Our critics weigh in on local theater

700 Sundays. Billy Crystal's Tony Award-winning, box office record-smashing, autobiographical solo show is more nutritious than Grandma's chicken soup, more soothing than bedtime cocoa, and more embarrassingly sentimental than a grown man reminiscing about his bed-wetting days. Performing before a replica of the facade of his childhood home on Long Island, Crystal distills the spirits of the people and places of his youth into wickedly funny archetypes. There's Uncle Jack, whose squinting "Picasso face" Crystal lovingly re-creates by contorting his own physiognomy into an abstract painting. And there's Grandpa Julius, whose flatulence is daftly tempered by the fact that, being half deaf, he can't hear himself fart. The whole show feels like we've been invited into the comedian's house to flip through old family albums and watch home movies. That being said, the production suffers from the uneven relationship between Crystal's infectious borscht belt-style shtick and the confessional, more earnest material about the loss of his father and, eventually, his mother. There's something admirable, brave even, in a comedian turning his back on laughter. But because it oozes with syrupy nostalgia, Crystal's well-intentioned threnody neither satisfies as stand-up comedy nor sparkles enough to feel like real theater. Through Dec. 17 at the Golden Gate Theatre, 1 Taylor (near Sixth and Market streets), S.F. Tickets are $58-148; call 551-2050 or visit www.shnsf.com. (Chloe Veltman) Reviewed Dec. 7.

Black Nativity. The theater has long been compared to organized religion; both the stage and the pulpit offer divine intervention in their own contrasting ways. But the Lorraine Hansberry Theatre's perennial holiday production literally turns the auditorium into a church. Based on poet/playwright Langston Hughes' 1961 "gospel song play" of the same title, Black Nativity mixes text from the Bible, snippets of Hughes' verse, and gospel hymns to recount the story of Jesus Christ's birth as told by members of a jubilant congregation. The production's formidable choir and soloists sing gospel standards such as "Go Tell It on the Mountain" and "Joy to the World" and newer songs (by, among others, principal artist and musical director Robin Hodge-Williams) with the sort of ecstatic fervor that makes even the most belligerent nonbelievers want to leap out of their seats and make a joyful noise unto the Lord. The show's choreography is a bit ungainly: Watching Mary go through 10 minutes of birth pangs in the middle of a particularly emotional hymn, for instance, is nothing short of embarrassing. Yet the vocal pyrotechnics -- particularly from blues diva Faye Carol and the angelic Merkell L. Williams -- make the soul sing. Still, you could probably enjoy a similar experience (without the annoying choreography) at Glide Memorial on any given Sunday for free. Through Dec. 24 at the Lorraine Hansberry Theatre, 620 Sutter (at Mason), S.F. Tickets are $25-32; call 474-8800 or visit www.lhtsf.org. (Chloe Veltman) Reviewed Dec. 7.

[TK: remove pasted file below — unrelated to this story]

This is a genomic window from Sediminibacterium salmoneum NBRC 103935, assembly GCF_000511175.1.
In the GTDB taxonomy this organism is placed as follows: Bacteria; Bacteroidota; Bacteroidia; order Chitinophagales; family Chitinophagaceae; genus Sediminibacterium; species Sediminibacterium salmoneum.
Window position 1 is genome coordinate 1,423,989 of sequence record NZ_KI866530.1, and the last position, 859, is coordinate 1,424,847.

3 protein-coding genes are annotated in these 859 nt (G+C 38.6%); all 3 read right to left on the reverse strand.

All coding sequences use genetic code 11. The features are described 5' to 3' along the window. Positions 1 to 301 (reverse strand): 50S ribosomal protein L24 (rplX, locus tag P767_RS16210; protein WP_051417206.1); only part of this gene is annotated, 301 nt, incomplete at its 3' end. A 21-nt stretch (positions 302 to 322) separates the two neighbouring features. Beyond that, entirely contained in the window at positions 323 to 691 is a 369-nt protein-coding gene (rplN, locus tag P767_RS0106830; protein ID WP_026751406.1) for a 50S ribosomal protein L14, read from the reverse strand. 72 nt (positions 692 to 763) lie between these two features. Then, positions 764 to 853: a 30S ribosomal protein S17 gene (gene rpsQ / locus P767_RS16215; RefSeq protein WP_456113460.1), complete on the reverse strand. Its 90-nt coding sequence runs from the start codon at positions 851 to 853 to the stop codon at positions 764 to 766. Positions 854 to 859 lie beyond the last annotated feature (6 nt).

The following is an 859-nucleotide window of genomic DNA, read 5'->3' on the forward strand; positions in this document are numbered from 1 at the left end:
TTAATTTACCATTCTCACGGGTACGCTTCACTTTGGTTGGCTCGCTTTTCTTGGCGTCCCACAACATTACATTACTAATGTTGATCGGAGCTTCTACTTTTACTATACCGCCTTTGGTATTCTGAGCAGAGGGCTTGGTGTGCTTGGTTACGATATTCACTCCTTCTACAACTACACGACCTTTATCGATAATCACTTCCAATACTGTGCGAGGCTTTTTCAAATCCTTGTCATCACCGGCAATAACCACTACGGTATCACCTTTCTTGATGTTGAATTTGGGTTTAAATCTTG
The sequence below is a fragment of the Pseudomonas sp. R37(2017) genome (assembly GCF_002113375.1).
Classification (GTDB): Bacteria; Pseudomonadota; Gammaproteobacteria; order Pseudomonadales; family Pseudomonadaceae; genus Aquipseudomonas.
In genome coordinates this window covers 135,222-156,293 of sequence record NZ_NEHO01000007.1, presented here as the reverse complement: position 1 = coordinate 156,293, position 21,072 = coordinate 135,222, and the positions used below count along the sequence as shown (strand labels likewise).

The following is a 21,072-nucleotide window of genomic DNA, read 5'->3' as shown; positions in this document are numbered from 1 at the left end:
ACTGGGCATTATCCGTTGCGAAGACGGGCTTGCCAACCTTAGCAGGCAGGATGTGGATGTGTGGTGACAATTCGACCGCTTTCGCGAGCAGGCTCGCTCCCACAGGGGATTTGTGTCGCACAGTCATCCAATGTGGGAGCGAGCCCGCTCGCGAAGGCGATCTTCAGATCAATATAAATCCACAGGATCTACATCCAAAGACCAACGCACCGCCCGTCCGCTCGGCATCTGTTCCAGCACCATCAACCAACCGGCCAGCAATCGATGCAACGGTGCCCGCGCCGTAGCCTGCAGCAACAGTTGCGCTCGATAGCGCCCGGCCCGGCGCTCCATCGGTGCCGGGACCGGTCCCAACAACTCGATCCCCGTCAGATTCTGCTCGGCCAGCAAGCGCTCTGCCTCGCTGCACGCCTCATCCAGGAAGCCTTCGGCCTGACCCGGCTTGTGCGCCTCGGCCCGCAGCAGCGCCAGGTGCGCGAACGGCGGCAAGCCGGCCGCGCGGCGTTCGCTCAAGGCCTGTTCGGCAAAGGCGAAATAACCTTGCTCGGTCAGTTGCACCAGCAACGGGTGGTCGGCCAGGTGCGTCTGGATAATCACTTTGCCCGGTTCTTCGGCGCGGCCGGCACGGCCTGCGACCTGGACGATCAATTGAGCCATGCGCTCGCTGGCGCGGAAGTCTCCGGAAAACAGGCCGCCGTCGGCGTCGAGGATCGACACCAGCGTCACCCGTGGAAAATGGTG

Brundibar and Comedy on the Bridge. Berkeley Rep's one-act-opera double bill sugarcoats savage criticisms of society with fun, family-friendly stories. Featuring a cast of adults and around 30 children, Brundibar follows the fortunes of a penniless brother and sister as they try to scrape together enough money to buy milk for their bedridden mother. Comedy on the Bridge is an absurd story about a collection of townspeople left stranded on a bridge during wartime owing to some bureaucratic error. The operas are political allegory masquerading as innocent fun. Children's author Maurice Sendak's designs (created with Kris Stone) do much to set up the tension between the magic of children's storytelling and the darkness that lurks beneath. The stage looks like a wondrous, giant picture book, with its elaborate "hand-drawn" townscapes featuring rickety roofs and lampposts touched by golden light. Tony Kushner's librettos are witty and full of lacerating irony. Though visually beautiful and funny, Comedy ultimately flags due to poor vocal technique from some of the adult cast members and the repetitive, stalled action. Brundibar, on the other hand, has more of a fairy-tale flow. Balancing a boyish face and sugary smiles with a Hitler-esque mustache and sudden bouts of childish rage, Euan Morton's fiendish Brundibar is especially memorable -- the stuff of bad dreams. Through Dec. 28 at the Berkeley Repertory Theatre, 2015 Addison (at Shattuck), Berkeley. Tickets are $15-64; call (510) 647-2949 or visit www.berkeleyrep.org. (Chloe Veltman) Reviewed Nov. 23.

Corteo. Clowns are at the very heart of Cirque du Soleil's new touring show, and they take on many forms: There are giant clowns, midget clowns, and clowns in bright, baggy clothes who rampage through the audience, soaking people with fake tears that sprout like garden sprinklers from their eyes. Balanced against all the tomfoolery, though, is a serene, mystical realm. This alternate universe is epitomized by Jean Rabasse's lush, Baroque set design (the hand-painted watercolor curtains, in particular, wouldn't look out of place in a major art museum) and a panoply of ethereal angels who appear in the stratosphere every now and again, quietly watching over the artists, even assisting them on occasion. But despite all the comedy and aesthetic beauty of the production, director Daniele Finzi Pasca's creation of a glittering world that exists somewhere between heaven and Earth, just beyond human reach, is rooted in the abilities of the company's incredible performers. Through Jan. 8 behind SBC Park, Third Street & Terry A. Francois, S.F. Tickets are $31.50-200; call (800) 678-5440 or visit www.cirquedusoleil.com. (Chloe Veltman) Reviewed Nov. 30.

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